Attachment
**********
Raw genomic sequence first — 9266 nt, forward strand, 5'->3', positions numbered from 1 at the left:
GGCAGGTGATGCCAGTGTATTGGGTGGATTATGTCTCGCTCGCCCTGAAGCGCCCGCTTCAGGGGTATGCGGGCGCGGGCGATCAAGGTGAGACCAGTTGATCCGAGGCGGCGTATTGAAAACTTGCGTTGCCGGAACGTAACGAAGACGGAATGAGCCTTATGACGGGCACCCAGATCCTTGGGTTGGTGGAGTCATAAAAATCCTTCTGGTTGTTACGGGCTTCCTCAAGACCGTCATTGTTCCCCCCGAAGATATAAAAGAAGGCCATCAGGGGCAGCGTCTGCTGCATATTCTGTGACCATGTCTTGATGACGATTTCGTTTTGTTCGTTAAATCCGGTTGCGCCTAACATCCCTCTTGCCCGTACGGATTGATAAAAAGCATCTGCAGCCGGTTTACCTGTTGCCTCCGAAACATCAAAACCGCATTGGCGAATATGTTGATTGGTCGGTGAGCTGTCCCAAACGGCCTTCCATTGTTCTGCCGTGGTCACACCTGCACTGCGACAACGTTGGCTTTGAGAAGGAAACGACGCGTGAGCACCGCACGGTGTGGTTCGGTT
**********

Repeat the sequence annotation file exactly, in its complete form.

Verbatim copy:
Raw genomic sequence first — 9266 nt, forward strand, 5'->3', positions numbered from 1 at the left:
GGCAGGTGATGCCAGTGTATTGGGTGGATTATGTCTCGCTCGCCCTGAAGCGCCCGCTTCAGGGGTATGCGGGCGCGGGCGATCAAGGTGAGACCAGTTGATCCGAGGCGGCGTATTGAAAACTTGCGTTGCCGGAACGTAACGAAGACGGAATGAGCCTTATGACGGGCACCCAGATCCTTGGGTTGGTGGAGTCATAAAAATCCTTCTGGTTGTTACGGGCTTCCTCAAGACCGTCATTGTTCCCCCCGAAGATATAAAAGAAGGCCATCAGGGGCAGCGTCTGCTGCATATTCTGTGACCATGTCTTGATGACGATTTCGTTTTGTTCGTTAAATCCGGTTGCGCCTAACATCCCTCTTGCCCGTACGGATTGATAAAAAGCATCTGCAGCCGGTTTACCTGTTGCCTCCGAAACATCAAAACCGCATTGGCGAATATGTTGATTGGTCGGTGAGCTGTCCCAAACGGCCTTCCATTGTTCTGCCGTGGTCACACCTGCACTGCGACAACGTTGGCTTTGAGAAGGAAACGACGCGTGAGCACCGCACGGTGTGGTTCGGTT